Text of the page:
All of us must have dealt with and spent uncountable hours regaling others with some not-so-nice episodes with an unfair client. In fact, sometimes these clients or stories become legends and we wear those with more pride than war heroes wear their medals.
But, before we outline, say rules or tips to deal with a difficult client, let’s ask ourselves a question. Imagine you walk into your room, in a five start hotel, and your bed sheet is dirty, or you place an order at a restaurant and the waiter doesn’t turn up for half an hour. Now, be honest, and tell me how will you react?
First lesson, there is nothing that you can call “unfair” in this world. It is all about perception – when you do it versus when it is done to you. Perception! When you prepare for something and an entirely different problem is thrown at you, it doesn’t mean that the person/situation/god is unfair to you. Maybe you should have prepared for lot more than what you did.
Now that we have removed “unfair client” from our life, let’s admit there are different types of people/clients.
- One who appreciates your effort more than the results achieved
- Don’t go overboard in singing your praises but also never miss an opportunity to send a small thank you note when you have done a really good job
- Those who strongly believe that they deserve all this and more…so, well, why should they appreciate you for something that is their fundamental right
You guessed it right, tough clients fall in the last category. I am listing down what my experience has taught me, please feel free to share what has worked in your case.
- Don’t be a naysayer: Trust me implicitly on this. Don’t start your relationship with a “NO”. I agree, they will act difficult and expect, or shall I say demand, the sun, the moon or even worse – Krypton. But saying no is not an option – not in the beginning of your relationship. You have to deliver to the best of your abilities and more, and win the trust of this client. Just don’t lose hope. They will start trusting you and your intelligence. The difference is some will see it in a month’s time while others will be cautious and might take a year. Once that transition happens, the client will consult you for everything, will allow you to say no and change their plan completely. It is all about showcasing that you are on their side and will move heaven and earth to deliver what is best for them and their organization. And believe you me, this same client might end up being your staunch supporter.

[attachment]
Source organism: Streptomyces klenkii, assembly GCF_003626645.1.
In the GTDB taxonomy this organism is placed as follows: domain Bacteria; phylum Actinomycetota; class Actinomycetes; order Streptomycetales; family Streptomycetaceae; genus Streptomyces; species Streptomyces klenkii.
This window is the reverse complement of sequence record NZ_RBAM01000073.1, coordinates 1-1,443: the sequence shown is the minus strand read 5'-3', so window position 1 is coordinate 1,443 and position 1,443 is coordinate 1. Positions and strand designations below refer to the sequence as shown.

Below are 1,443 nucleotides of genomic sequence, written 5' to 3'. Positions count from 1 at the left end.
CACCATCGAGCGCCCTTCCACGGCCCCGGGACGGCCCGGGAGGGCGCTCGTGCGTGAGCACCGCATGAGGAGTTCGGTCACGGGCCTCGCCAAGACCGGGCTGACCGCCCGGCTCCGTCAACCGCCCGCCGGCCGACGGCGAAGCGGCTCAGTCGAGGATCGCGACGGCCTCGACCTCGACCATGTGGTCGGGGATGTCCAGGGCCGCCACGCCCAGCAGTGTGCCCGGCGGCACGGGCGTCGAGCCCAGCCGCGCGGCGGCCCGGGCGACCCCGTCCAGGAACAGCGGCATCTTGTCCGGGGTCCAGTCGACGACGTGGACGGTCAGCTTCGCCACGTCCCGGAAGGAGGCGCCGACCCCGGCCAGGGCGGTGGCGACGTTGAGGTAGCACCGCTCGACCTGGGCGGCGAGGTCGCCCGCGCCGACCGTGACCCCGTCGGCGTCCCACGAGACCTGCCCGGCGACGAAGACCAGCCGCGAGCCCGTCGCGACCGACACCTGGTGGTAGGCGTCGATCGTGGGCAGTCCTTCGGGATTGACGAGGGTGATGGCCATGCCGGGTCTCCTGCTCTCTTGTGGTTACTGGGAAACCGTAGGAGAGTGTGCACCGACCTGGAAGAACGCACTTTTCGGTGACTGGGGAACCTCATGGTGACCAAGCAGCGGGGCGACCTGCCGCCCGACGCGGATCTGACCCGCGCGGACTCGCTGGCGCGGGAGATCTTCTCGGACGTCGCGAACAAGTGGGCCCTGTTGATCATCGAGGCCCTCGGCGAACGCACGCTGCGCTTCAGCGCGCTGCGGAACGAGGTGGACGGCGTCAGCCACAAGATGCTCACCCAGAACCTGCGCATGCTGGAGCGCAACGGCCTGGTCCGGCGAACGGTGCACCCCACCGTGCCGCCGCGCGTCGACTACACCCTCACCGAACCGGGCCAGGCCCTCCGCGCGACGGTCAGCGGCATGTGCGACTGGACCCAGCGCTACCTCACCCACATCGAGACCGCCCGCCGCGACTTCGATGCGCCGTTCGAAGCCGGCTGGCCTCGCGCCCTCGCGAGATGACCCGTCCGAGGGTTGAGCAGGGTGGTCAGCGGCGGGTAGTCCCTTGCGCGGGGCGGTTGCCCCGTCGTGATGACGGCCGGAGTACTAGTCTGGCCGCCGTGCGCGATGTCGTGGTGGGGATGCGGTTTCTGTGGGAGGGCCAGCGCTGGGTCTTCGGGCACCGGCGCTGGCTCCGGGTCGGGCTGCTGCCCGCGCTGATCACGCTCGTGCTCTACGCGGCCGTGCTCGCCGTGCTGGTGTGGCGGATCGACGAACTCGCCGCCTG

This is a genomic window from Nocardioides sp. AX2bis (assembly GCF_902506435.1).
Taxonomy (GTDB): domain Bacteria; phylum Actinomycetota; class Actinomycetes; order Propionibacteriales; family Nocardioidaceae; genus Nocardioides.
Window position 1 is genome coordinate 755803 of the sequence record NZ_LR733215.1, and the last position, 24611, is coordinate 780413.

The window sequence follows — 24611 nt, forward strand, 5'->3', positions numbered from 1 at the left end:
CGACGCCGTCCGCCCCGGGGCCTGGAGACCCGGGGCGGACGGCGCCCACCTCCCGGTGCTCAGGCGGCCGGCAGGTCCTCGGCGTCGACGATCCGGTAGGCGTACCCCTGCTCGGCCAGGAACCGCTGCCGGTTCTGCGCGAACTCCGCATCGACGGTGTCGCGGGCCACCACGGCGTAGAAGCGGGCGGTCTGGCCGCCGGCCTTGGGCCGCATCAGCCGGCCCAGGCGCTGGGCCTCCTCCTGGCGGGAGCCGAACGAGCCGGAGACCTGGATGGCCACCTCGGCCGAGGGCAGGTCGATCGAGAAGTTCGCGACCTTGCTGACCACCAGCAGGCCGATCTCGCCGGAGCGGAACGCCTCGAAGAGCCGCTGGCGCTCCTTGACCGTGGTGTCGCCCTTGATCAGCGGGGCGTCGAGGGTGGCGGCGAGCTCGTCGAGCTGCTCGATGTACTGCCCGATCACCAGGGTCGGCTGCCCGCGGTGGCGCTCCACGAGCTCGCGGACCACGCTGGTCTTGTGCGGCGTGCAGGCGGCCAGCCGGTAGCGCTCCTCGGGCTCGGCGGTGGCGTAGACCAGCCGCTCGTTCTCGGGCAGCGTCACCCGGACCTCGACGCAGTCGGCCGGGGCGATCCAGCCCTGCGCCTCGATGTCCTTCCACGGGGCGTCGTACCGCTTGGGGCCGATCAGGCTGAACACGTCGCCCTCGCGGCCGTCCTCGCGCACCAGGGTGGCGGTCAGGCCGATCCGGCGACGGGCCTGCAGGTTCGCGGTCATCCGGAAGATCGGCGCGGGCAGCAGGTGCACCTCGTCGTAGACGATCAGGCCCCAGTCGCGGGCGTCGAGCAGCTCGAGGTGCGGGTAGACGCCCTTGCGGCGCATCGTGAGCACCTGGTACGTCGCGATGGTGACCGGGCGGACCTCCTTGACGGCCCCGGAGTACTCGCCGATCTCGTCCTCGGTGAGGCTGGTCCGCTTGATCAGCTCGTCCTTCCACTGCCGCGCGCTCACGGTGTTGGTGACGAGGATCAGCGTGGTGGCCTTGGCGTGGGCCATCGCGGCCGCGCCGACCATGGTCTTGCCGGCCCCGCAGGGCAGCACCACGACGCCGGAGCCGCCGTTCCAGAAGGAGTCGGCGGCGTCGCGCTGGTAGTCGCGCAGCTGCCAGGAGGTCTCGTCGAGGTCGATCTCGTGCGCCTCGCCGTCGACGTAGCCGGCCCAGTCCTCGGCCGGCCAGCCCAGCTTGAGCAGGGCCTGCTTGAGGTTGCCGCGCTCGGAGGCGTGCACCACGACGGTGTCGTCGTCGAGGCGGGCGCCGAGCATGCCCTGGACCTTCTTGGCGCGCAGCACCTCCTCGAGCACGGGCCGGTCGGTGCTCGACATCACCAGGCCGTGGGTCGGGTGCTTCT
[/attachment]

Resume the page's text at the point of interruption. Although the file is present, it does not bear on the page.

- Always be ready to help:There will be times when things, outside of your work preview, give sleepless nights to your client. Say for example, you are only working on external relations mandate and internal communications is driving your client mad. How about offering help? I am not saying kill yourself, but helping your client once in a while goes a long way in establishing a healthy and a happy relationship.
- Map on to your client’s internal stakeholders: Find out what will help your clients’ growth. Find out what is their internal stakeholders’ expectations of them. Once you do, you will be in a better position to help your clients. If you are instrumental in their growth, they will definitely acknowledge it and depend more on you. Which is put you in that desired sweet spot.
- Lend a patient ear: Or both! Sometimes it helps to patiently listen to your clients’ problems. Do step out of your stiff professional self occasionally and let your clients share their stories or their kids’ stories with you. But you need to tread this path with extreme caution. One: don’t sacrifice your personal life and Two: don’t allow the person to bully you or behave improperly. I am speaking from experience, human touch has profound positive impact on your professional relationships. So, stop acting like robots.
- Record it all: Some clients will stay difficult, no matter how much effort you put in for changing the equation. They will change the brief on every call, mindlessly blame you for every failure and more. Golden rule with such people – record you conversation on emails! Every time you are given a brief record it on an email and share with larger team, including that client, for future reference.
- And if nothing works – move on: Well, you did your best and nothing changed then move on. Don’t let anyone pull you down – remember, one failed relationship doesn’t define you. You are meant to run better and successful clients relationships. Keep your head high but before you breakup do ask yourself – did I try my level best? Could I have done something else, something better to save this client?
Care to share your experience with difficult clients?